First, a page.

I've always thought of fighting games as the truest representation of kung-fu within gaming, and not just because they involve characters beating the living tar out of one another. There is a certain intricacy to some fighting games, a reliance on lightning quick execution of complex sequences that connote mastery and elegance. You can learn a lot just by watching these sorts of contests. In the pulp kung-fu movies of the 70's, fighting style often served to indicate the nature of a character. A bandit prince might adopt a low, sweeping style like Hu Quan, or Tiger Fist, relying on graceful but refined footwork to set up ferociously powerful strikes. A lone warrior might wield a form of He Quan, or Crane Fist, joining theatrical steps with an impressive grace and reach. A cunning trickster might employ the capering Hou Quan, or Monkey Fist, an acrobatic combination of tumbling, leaping and quick, vicious jabs.
As a kid, I used to watch dozens of these campy old films, until I knew each set of motions by heart. When a new character was introduced, I didn't wait to hear what he would say or do, but, rather, how he would spar. To paraphrase Tyler Durden, how much could I know about someone if I hadn't seen them fight? In the same fashion, the choices that players make in fighting games reflect a gaming philosophy. Perhaps you're a brutal competitor, sticking to a small handful of punishing techniques to win efficiently and effectively. Perhaps you're an aesthete, stringing together intricate juggles for a seamless victory.
Or perhaps you're like me, and you hit buttons until someone is dead.
I am an unrepentant and incurable masher. Normally, I would be the exact sort of gamer to pore over and memorize a character's entire move-set, but it just doesn't stay with me. Once "the madness" takes over, all bets are off. This isn't just fiddling with the controls until I've hashed out a few solid moves. I've made a commitment to disorder, almost Zen-like in its dedication to pure, mechanical randomness. If play choices in fighting games correspond to kung-fu styles, then I figure my shameless mashing is like Zui Quan, or Drunken Fist: an erratic, weaving style of seemingly harmless motions that puts an opponent off-guard.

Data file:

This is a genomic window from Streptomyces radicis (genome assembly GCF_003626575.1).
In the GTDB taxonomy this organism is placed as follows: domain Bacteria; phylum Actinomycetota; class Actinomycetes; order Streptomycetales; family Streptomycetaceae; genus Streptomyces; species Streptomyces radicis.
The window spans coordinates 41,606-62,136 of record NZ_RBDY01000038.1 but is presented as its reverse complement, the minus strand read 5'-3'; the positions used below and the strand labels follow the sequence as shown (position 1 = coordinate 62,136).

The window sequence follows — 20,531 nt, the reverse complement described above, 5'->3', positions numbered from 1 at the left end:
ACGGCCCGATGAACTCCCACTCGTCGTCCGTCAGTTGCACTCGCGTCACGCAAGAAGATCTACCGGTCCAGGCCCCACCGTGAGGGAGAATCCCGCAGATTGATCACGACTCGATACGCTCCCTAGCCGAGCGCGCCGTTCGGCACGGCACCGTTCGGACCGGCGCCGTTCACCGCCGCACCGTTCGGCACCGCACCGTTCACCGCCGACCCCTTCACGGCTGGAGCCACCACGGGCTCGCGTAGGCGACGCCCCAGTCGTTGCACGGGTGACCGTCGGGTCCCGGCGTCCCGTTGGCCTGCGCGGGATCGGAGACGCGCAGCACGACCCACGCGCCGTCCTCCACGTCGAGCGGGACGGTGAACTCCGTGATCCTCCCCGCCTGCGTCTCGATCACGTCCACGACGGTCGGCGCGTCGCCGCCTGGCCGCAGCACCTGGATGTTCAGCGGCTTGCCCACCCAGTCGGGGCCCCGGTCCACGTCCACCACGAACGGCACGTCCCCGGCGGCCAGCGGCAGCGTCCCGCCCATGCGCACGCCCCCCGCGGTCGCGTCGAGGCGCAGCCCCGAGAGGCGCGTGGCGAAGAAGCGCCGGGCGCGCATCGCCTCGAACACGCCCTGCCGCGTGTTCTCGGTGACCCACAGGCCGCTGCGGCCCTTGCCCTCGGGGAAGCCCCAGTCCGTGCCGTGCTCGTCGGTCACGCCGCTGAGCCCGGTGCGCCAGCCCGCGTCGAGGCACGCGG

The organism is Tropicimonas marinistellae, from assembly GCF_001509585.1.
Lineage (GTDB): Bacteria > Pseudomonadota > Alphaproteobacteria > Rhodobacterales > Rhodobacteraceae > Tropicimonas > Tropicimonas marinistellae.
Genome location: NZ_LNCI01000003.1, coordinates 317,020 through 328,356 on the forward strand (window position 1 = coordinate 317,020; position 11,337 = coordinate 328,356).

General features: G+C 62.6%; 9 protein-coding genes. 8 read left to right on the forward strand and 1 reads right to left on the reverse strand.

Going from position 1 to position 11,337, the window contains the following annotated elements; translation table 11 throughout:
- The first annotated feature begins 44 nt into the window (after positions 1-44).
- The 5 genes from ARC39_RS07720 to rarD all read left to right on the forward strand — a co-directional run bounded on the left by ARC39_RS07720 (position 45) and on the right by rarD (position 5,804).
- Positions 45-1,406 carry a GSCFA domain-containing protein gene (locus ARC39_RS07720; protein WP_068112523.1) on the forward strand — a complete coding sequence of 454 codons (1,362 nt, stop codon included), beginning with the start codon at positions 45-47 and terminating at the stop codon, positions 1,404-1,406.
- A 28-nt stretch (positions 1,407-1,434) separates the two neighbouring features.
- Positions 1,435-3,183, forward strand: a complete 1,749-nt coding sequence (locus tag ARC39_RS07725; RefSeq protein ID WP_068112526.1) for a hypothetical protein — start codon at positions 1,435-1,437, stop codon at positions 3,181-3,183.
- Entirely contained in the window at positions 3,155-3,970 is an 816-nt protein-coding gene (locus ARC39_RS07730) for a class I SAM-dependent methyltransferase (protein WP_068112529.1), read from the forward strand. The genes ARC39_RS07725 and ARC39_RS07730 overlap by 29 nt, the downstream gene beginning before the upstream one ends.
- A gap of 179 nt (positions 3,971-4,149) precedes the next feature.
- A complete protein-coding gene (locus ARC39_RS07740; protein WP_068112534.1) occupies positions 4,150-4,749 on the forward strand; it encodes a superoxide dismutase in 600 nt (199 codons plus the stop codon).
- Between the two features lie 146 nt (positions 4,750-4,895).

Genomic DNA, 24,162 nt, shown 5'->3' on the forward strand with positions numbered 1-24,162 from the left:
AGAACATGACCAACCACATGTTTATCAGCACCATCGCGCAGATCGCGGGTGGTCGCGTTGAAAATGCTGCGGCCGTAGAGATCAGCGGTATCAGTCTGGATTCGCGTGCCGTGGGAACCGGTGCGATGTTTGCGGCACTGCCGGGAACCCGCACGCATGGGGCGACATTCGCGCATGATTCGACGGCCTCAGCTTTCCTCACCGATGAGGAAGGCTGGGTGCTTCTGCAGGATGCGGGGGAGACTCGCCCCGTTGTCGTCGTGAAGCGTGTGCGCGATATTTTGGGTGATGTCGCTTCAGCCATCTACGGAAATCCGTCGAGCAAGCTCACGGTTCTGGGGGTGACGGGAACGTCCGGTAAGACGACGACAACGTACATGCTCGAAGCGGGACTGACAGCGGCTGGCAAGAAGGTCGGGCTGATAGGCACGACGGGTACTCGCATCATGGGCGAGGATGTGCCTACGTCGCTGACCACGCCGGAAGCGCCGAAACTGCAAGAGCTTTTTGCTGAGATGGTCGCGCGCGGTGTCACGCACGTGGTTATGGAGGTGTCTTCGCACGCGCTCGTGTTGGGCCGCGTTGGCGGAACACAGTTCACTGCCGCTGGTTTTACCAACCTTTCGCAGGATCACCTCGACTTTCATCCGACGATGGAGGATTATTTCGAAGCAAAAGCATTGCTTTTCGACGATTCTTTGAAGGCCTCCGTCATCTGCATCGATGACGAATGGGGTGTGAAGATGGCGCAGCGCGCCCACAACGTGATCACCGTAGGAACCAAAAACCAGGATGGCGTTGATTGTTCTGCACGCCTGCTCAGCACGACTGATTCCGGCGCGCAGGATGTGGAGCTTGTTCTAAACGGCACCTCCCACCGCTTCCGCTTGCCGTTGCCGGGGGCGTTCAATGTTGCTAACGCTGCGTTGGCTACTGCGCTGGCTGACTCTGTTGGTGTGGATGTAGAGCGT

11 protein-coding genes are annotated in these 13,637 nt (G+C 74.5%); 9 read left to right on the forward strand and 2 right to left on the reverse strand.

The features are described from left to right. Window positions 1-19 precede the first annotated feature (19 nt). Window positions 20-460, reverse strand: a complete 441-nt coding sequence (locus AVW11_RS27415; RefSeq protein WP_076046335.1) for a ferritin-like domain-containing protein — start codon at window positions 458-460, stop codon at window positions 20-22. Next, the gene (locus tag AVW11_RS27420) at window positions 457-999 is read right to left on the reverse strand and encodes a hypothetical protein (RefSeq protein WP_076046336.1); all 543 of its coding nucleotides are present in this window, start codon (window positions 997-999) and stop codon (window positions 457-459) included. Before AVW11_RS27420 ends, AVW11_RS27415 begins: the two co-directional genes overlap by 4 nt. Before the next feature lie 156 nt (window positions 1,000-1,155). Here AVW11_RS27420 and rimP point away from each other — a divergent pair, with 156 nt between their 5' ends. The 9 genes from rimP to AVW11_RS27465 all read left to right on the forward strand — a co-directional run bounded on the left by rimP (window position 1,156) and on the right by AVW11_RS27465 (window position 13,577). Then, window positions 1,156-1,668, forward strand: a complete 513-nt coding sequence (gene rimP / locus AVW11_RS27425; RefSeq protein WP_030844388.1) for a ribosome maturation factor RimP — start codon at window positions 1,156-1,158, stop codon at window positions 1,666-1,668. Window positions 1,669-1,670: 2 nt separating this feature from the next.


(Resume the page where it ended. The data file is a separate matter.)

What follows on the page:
And sometimes, stupidly enough, it works. Part of it is the sheer pragmatics of fighting games, where if you punch the other dude enough times, you win. This is aided by its complete incomprehensibility - it's impossible to read your opponent's poker face if he thinks he's actually playing "Go Fish." And part of it is the uncomfortable fact that some fighting games are just Hungry Hungry Hippos with hadoukens.
But how far can you really get without actively learning to play? To test the prowess of my button-spamming non-technique I decided to propose a tournament of tournaments, played across the history of fighting games. My opponents would be allowed strategy guides and FAQs but I would not. Their order pit against my chaos to answer that burning question: Whose kung-fu is the best?